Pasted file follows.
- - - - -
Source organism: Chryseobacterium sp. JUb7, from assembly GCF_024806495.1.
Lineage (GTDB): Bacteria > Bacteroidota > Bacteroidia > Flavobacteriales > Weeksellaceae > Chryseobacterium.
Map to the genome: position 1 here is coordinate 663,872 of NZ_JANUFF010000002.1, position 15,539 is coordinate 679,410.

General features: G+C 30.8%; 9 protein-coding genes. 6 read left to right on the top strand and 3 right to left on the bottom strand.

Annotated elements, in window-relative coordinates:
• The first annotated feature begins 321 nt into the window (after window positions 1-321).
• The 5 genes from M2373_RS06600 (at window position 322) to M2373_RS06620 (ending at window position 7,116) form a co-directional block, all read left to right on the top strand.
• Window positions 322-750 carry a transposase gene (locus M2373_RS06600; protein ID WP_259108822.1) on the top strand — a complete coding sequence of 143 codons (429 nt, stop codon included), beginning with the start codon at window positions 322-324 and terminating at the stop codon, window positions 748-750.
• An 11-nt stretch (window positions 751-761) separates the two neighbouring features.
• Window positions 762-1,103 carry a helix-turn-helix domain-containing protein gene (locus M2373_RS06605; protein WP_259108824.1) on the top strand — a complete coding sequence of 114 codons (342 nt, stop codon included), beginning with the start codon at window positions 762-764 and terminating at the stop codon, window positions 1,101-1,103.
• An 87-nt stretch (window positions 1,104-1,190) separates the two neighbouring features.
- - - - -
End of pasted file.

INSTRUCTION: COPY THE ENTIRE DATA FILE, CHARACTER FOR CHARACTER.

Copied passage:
Source organism: Chryseobacterium sp. JUb7, from assembly GCF_024806495.1.
Lineage (GTDB): Bacteria > Bacteroidota > Bacteroidia > Flavobacteriales > Weeksellaceae > Chryseobacterium.
Map to the genome: position 1 here is coordinate 663,872 of NZ_JANUFF010000002.1, position 15,539 is coordinate 679,410.

General features: G+C 30.8%; 9 protein-coding genes. 6 read left to right on the top strand and 3 right to left on the bottom strand.

Annotated elements, in window-relative coordinates:
• The first annotated feature begins 321 nt into the window (after window positions 1-321).
• The 5 genes from M2373_RS06600 (at window position 322) to M2373_RS06620 (ending at window position 7,116) form a co-directional block, all read left to right on the top strand.
• Window positions 322-750 carry a transposase gene (locus M2373_RS06600; protein ID WP_259108822.1) on the top strand — a complete coding sequence of 143 codons (429 nt, stop codon included), beginning with the start codon at window positions 322-324 and terminating at the stop codon, window positions 748-750.
• An 11-nt stretch (window positions 751-761) separates the two neighbouring features.
• Window positions 762-1,103 carry a helix-turn-helix domain-containing protein gene (locus M2373_RS06605; protein WP_259108824.1) on the top strand — a complete coding sequence of 114 codons (342 nt, stop codon included), beginning with the start codon at window positions 762-764 and terminating at the stop codon, window positions 1,101-1,103.
• An 87-nt stretch (window positions 1,104-1,190) separates the two neighbouring features.